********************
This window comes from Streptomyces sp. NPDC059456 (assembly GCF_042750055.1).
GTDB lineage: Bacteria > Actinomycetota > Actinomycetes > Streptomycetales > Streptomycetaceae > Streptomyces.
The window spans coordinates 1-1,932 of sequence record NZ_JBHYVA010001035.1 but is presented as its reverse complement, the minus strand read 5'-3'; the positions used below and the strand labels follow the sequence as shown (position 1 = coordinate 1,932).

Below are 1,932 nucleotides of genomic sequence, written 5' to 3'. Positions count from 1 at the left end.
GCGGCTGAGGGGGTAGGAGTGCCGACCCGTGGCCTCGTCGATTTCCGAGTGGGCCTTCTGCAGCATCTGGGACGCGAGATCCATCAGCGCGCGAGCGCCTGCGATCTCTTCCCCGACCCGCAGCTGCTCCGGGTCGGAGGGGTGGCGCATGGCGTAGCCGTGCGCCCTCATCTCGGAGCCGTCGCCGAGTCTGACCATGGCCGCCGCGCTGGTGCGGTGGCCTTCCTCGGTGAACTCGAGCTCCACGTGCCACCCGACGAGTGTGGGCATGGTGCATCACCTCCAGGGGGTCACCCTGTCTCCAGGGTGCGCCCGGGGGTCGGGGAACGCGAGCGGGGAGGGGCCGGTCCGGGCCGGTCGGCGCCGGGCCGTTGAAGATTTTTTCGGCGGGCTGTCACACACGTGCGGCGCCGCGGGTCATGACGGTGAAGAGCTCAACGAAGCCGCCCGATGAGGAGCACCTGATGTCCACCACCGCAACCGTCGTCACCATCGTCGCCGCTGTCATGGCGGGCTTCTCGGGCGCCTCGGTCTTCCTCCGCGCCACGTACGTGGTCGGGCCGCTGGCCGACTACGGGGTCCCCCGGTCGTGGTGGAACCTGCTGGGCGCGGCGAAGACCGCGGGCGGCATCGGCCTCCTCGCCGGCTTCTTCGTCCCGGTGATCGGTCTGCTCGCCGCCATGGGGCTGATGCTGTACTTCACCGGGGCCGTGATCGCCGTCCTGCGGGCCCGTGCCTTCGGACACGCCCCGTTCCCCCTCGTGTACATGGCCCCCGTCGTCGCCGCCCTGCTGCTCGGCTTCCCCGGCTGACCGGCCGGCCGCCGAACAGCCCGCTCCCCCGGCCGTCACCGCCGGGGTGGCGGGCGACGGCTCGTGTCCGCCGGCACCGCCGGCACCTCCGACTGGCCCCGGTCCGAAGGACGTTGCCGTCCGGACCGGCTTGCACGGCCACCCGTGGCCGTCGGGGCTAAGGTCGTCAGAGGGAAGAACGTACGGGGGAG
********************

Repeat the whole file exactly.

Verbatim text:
This window comes from Streptomyces sp. NPDC059456 (assembly GCF_042750055.1).
GTDB lineage: Bacteria > Actinomycetota > Actinomycetes > Streptomycetales > Streptomycetaceae > Streptomyces.
The window spans coordinates 1-1,932 of sequence record NZ_JBHYVA010001035.1 but is presented as its reverse complement, the minus strand read 5'-3'; the positions used below and the strand labels follow the sequence as shown (position 1 = coordinate 1,932).

Below are 1,932 nucleotides of genomic sequence, written 5' to 3'. Positions count from 1 at the left end.
GCGGCTGAGGGGGTAGGAGTGCCGACCCGTGGCCTCGTCGATTTCCGAGTGGGCCTTCTGCAGCATCTGGGACGCGAGATCCATCAGCGCGCGAGCGCCTGCGATCTCTTCCCCGACCCGCAGCTGCTCCGGGTCGGAGGGGTGGCGCATGGCGTAGCCGTGCGCCCTCATCTCGGAGCCGTCGCCGAGTCTGACCATGGCCGCCGCGCTGGTGCGGTGGCCTTCCTCGGTGAACTCGAGCTCCACGTGCCACCCGACGAGTGTGGGCATGGTGCATCACCTCCAGGGGGTCACCCTGTCTCCAGGGTGCGCCCGGGGGTCGGGGAACGCGAGCGGGGAGGGGCCGGTCCGGGCCGGTCGGCGCCGGGCCGTTGAAGATTTTTTCGGCGGGCTGTCACACACGTGCGGCGCCGCGGGTCATGACGGTGAAGAGCTCAACGAAGCCGCCCGATGAGGAGCACCTGATGTCCACCACCGCAACCGTCGTCACCATCGTCGCCGCTGTCATGGCGGGCTTCTCGGGCGCCTCGGTCTTCCTCCGCGCCACGTACGTGGTCGGGCCGCTGGCCGACTACGGGGTCCCCCGGTCGTGGTGGAACCTGCTGGGCGCGGCGAAGACCGCGGGCGGCATCGGCCTCCTCGCCGGCTTCTTCGTCCCGGTGATCGGTCTGCTCGCCGCCATGGGGCTGATGCTGTACTTCACCGGGGCCGTGATCGCCGTCCTGCGGGCCCGTGCCTTCGGACACGCCCCGTTCCCCCTCGTGTACATGGCCCCCGTCGTCGCCGCCCTGCTGCTCGGCTTCCCCGGCTGACCGGCCGGCCGCCGAACAGCCCGCTCCCCCGGCCGTCACCGCCGGGGTGGCGGGCGACGGCTCGTGTCCGCCGGCACCGCCGGCACCTCCGACTGGCCCCGGTCCGAAGGACGTTGCCGTCCGGACCGGCTTGCACGGCCACCCGTGGCCGTCGGGGCTAAGGTCGTCAGAGGGAAGAACGTACGGGGGAG